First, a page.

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  • Author or Editor: Karen M. Park x
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To describe methods to measure the 3-D orientation of the proximal, diaphyseal, and distal segments of the canine radius by use of computer-aided design software (CADS) and to compare the repeatability and reliability of measurements derived by those methods.


31 canine radii with biapical deformities and 24 clinically normal (control) canine radii.


Select CT scans of radii were imported into a CADS program. Cartesian coordinate systems for the humerus and proximal, diaphyseal, and distal radial segments were developed. The orientation of each radial segment in the frontal, sagittal, and transverse planes was measured in triplicate by 3 methods. The repeatability and reliability of those measurements were calculated and compared among the 3 measurement methods.


The mean ± SD within-subject repeatability of radial angular measurements for all 3 methods was 1.40 ± 0.67° in the frontal plane, 3.17 ± 2.21° in the sagittal plane, and 3.01 ± 1.11° in the transverse plane for control radii and 2.56 ± 1.95° in the frontal plane, 3.59 ± 2.39° in the sagittal plane, and 3.47 ± 1.19° in the transverse plane for abnormal radii. Mean ± SD bias between radial measurement methods was 1.88 ± 2.07° in the frontal plane, 6.44 ± 6.80° in the sagittal plane, and 2.27 ± 2.81° in the transverse plane.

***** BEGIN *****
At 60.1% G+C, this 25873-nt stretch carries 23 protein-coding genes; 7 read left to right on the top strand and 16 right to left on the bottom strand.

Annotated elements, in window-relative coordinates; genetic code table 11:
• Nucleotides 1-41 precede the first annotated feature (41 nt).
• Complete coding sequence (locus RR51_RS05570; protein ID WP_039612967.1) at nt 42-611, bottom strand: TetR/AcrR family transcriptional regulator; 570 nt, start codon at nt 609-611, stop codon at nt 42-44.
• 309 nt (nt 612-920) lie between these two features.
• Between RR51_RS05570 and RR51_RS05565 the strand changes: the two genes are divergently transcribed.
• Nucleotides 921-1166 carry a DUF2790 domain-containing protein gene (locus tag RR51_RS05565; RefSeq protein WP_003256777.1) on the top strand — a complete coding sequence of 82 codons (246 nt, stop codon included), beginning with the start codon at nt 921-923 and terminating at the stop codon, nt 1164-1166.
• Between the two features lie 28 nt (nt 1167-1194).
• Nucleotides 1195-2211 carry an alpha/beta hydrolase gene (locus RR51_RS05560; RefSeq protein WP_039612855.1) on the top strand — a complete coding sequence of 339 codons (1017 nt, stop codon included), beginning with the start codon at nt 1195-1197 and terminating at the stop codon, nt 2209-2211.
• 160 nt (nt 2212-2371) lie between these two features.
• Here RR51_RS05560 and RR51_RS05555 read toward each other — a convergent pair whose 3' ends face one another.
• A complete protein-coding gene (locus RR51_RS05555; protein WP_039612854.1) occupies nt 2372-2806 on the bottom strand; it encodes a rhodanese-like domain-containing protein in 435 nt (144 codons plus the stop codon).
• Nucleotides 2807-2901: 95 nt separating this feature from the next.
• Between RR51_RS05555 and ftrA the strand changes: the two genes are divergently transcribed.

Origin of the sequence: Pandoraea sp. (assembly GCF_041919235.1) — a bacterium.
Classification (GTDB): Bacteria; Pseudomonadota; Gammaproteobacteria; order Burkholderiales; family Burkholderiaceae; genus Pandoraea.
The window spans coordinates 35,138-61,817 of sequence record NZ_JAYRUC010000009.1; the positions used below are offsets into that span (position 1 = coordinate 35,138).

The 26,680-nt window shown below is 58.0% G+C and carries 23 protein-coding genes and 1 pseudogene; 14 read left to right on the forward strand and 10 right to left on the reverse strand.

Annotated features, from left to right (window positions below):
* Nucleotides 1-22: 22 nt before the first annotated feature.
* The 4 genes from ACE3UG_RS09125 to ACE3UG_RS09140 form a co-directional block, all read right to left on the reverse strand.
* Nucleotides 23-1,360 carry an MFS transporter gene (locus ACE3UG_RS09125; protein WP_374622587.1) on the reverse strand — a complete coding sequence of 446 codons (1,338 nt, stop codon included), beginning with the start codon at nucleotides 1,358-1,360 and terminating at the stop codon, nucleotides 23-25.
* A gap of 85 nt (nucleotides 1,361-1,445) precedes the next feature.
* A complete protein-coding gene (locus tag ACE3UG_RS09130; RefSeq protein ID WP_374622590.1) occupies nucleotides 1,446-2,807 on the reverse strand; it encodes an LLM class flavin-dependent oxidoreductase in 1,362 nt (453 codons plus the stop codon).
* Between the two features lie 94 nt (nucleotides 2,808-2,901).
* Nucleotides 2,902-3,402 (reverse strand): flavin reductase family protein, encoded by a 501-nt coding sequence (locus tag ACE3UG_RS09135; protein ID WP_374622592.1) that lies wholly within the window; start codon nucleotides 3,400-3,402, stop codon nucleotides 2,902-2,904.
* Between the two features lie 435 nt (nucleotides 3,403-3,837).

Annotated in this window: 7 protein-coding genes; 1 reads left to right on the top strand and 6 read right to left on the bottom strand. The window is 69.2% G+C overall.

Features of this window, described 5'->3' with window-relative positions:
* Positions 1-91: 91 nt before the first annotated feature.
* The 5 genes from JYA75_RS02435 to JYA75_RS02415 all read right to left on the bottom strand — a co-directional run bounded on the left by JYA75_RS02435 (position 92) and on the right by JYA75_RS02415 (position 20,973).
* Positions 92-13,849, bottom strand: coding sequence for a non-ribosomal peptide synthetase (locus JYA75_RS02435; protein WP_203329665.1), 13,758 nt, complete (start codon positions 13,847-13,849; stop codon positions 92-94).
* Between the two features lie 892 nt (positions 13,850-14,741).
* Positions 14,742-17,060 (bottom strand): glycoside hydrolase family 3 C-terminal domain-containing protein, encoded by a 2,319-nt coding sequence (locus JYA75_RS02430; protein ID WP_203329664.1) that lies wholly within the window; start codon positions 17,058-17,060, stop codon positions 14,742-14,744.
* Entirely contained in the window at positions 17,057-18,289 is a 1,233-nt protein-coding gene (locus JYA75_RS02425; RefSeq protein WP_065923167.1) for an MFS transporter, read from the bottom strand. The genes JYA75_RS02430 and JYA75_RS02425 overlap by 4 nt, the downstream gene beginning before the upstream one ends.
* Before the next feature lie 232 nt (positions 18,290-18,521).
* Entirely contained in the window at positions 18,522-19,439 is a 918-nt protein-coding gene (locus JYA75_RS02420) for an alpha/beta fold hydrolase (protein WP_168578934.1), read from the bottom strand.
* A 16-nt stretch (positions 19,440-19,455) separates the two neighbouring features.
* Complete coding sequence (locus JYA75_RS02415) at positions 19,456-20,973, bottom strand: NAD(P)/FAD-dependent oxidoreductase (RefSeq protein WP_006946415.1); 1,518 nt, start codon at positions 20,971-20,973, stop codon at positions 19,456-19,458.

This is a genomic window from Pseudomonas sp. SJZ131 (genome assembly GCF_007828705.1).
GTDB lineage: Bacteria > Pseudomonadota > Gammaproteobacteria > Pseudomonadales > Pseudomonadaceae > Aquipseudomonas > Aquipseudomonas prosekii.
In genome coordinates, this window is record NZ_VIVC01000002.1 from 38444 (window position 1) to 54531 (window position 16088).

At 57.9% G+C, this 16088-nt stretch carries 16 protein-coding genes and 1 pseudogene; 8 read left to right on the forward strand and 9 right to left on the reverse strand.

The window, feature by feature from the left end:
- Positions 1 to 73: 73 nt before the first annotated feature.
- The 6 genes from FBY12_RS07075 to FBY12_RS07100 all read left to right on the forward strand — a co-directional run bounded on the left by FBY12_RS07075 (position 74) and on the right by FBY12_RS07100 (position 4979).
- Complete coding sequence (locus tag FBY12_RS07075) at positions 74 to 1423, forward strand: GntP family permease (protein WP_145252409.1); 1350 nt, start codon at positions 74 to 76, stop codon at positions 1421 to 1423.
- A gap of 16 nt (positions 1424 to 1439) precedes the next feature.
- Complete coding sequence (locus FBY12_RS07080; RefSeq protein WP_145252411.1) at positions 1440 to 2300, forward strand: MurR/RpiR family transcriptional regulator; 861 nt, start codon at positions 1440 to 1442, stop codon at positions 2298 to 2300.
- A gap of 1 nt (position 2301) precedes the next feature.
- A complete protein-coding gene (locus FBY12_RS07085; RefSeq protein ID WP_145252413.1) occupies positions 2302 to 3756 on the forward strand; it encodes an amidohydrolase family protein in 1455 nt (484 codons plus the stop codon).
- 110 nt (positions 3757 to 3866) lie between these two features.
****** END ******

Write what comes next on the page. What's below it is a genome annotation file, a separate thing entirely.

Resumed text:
Results indicated that use of CADS to assess the 3-D orientation of the proximal, diaphyseal, and distal segments of normal and abnormal canine radii yielded highly repeatable and reliable measurements.

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in American Journal of Veterinary Research

An 8-year-old 37.1-kg (81.6-lb) sexually intact male pit bull-type dog was referred to the University of Georgia because of a 3-month history of left pelvic limb lameness. Three months prior to the referral evaluation, the dog was chasing water from a hose when it suddenly cried out and was immediately lame on the left pelvic limb. The referring veterinarian treated the dog with tramadol (4 mg/kg [1.82 mg/lb], PO, q 8 to 12 h) and carprofen (2.2 mg/kg [1.0 mg/lb], PO, q 12 h). Despite medical treatment, the dog remained lame and would intermittently hold the left pelvic limb off

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in Journal of the American Veterinary Medical Association